Money. The word itself evokes many different emotions. Lack, abundance, fear and joy come to mind. We work hard for our money. How do we decide where to spend it? Some decisions are quick…“I deserve this and I want it.” Others are analyzed again and again before the purchase is made.
Where does spending money on dental health fit into this dynamic?
When I started in dentistry nearly 29 years ago, a patient’s dental benefits often paid 100% of their basic services. Times have changed and that is no longer the case. Patients are now in a position where paying out of pocket for dental services is the norm. I believe that dentists aren’t competing against one another…they’re actually competing against the seemingly endless places for patients to spend their hard-earned money.
How can we help our patients make a decision that is in the best interest of their dental health?
Certainly, providing the information they need to make an informed decision is near the top of the list. However, we believe that information alone isn’t enough. It must begin with creating a comfortable environment that breeds trust.
In working with many dental practices over the years, I’ve seen the impact that exquisite service can have on the health of their patients and the health of their bottom line.
Our Dental Consultant’s Rules for Delivering Exquisite Service
I. The Administrative Team
● Smile and make eye contact.
● Greet every person that walks through the door.
● Use the patient’s preferred name when speaking with them.
● Keep paperwork in manageable piles that can be quickly placed aside so the patient feels they have our undivided attention.
● When answering the phone thank the caller, introduce the office, introduce yourself and offer assistance. “Thank you for calling Smile Dental, this is Judy. How may I help you?”
● When ending a call ask the caller if there is anything else you can help them with and thank them for calling. “Mr. Smith is there anything else I can help you with today? Thank you for calling Smile Dental, have a great day.”
● Follow-Up with the patient regularly: after treatment, after a problem, regarding their unscheduled treatment, etc.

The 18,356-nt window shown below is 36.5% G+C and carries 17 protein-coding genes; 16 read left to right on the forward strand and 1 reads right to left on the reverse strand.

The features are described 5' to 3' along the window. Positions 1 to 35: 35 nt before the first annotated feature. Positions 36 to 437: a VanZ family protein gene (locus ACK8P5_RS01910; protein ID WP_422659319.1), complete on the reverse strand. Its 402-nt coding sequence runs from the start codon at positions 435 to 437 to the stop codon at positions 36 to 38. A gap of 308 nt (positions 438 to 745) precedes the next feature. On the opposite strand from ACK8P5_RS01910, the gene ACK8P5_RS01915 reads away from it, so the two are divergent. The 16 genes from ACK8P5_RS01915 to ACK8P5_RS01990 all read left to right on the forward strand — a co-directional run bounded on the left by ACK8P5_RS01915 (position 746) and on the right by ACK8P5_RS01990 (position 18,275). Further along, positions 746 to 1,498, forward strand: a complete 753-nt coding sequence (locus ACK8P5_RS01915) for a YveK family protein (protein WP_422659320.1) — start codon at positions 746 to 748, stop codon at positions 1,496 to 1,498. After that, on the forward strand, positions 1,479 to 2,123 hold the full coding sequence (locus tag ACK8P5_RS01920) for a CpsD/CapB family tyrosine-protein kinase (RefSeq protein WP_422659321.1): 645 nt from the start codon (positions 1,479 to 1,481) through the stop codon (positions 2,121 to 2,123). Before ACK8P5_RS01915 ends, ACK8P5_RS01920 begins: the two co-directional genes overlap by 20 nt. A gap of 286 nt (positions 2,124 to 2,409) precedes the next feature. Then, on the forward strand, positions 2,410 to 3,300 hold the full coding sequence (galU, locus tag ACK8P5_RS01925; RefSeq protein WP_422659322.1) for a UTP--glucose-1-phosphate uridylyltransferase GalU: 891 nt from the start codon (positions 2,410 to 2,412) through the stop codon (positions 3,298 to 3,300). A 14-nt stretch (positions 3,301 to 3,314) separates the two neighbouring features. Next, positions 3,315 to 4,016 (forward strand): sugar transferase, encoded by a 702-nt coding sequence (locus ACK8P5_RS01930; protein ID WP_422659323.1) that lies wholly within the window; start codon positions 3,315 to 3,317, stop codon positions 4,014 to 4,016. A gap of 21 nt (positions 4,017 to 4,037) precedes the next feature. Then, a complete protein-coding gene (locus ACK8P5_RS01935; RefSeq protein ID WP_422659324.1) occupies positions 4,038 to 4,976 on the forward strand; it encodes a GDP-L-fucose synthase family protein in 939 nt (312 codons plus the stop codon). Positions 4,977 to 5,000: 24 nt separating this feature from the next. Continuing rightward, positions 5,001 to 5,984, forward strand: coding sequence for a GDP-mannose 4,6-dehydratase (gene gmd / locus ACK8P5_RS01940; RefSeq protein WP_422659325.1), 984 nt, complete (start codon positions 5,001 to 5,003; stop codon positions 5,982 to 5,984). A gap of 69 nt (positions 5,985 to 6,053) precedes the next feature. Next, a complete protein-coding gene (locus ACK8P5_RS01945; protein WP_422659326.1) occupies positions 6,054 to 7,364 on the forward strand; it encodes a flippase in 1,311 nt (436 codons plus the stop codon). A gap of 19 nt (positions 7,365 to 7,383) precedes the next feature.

II. The Clinical Team (Dental Assistants, Dental Hygienists and Dentists)
● Read the patient’s body language. Anticipate any fear or concerns that the patient may have.
● During the exam find out as much as you can about your patient and their specific health goals.
● Ask the patient if there is anything that you can do to make them as comfortable as possible.
● Use empathy. Demonstrate to patients that you understand how they feel.
● Use the patient’s name when handing off the patient to the dentist.
● Inform the patient in easy to understand vocabulary. “Hi Dr. Dental, John and I have talked about the tooth on the top left that we treated in November. It feels great and he is ready to proceed with the top right crown, which you had said was the next priority.”
● When discussing treatment with the patient make eye contact, and whenever possible use photos of their own teeth to show the patient what you are talking about.
● Upon completion of treatment, it’s important that the dentist gives a review of what treatment was done and what’s next before leaving the operatory. The assistant can then offer to further explain or clarify the dentist’s summary.
● Walk the patient to the desk, use their preferred name, make eye contact and do a complete hands-off with the admin team.
Patients should expect that the dental treatment they receive is the best that it can be.
What separates one dental team from the rest is the level of service.
Do you question the level of service you and your team provide to your patients?
Our team of Dental Consultants, at Tayden Consulting Inc., specialize in providing,
hands-on, on-site coaching on how to create the optimal customer experience
for your patients.
Contact us today for a free consultation! We look forward to meeting you.